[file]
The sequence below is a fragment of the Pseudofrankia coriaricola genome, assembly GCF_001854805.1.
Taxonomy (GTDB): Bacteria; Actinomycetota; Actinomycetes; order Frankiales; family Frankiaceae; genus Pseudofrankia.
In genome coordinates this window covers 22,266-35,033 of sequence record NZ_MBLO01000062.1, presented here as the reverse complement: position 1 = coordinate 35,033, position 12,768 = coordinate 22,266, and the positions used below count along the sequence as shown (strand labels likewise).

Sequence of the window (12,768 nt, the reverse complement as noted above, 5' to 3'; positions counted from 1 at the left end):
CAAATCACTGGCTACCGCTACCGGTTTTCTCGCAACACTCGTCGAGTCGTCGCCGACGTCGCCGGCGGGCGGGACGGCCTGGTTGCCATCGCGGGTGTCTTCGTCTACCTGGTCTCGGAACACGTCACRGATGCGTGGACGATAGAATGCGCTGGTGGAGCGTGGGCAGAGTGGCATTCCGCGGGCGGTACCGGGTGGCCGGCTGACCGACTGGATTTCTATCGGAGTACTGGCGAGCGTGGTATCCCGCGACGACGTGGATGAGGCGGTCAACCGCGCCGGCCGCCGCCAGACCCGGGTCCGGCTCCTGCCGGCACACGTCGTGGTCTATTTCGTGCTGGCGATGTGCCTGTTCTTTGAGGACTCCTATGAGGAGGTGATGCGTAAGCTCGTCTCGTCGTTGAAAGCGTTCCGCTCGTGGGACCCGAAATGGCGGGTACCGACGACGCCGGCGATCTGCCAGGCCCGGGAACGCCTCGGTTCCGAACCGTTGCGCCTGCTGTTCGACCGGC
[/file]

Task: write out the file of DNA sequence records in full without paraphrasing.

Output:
The sequence below is a fragment of the Pseudofrankia coriaricola genome, assembly GCF_001854805.1.
Taxonomy (GTDB): Bacteria; Actinomycetota; Actinomycetes; order Frankiales; family Frankiaceae; genus Pseudofrankia.
In genome coordinates this window covers 22,266-35,033 of sequence record NZ_MBLO01000062.1, presented here as the reverse complement: position 1 = coordinate 35,033, position 12,768 = coordinate 22,266, and the positions used below count along the sequence as shown (strand labels likewise).

Sequence of the window (12,768 nt, the reverse complement as noted above, 5' to 3'; positions counted from 1 at the left end):
CAAATCACTGGCTACCGCTACCGGTTTTCTCGCAACACTCGTCGAGTCGTCGCCGACGTCGCCGGCGGGCGGGACGGCCTGGTTGCCATCGCGGGTGTCTTCGTCTACCTGGTCTCGGAACACGTCACRGATGCGTGGACGATAGAATGCGCTGGTGGAGCGTGGGCAGAGTGGCATTCCGCGGGCGGTACCGGGTGGCCGGCTGACCGACTGGATTTCTATCGGAGTACTGGCGAGCGTGGTATCCCGCGACGACGTGGATGAGGCGGTCAACCGCGCCGGCCGCCGCCAGACCCGGGTCCGGCTCCTGCCGGCACACGTCGTGGTCTATTTCGTGCTGGCGATGTGCCTGTTCTTTGAGGACTCCTATGAGGAGGTGATGCGTAAGCTCGTCTCGTCGTTGAAAGCGTTCCGCTCGTGGGACCCGAAATGGCGGGTACCGACGACGCCGGCGATCTGCCAGGCCCGGGAACGCCTCGGTTCCGAACCGTTGCGCCTGCTGTTCGACCGGC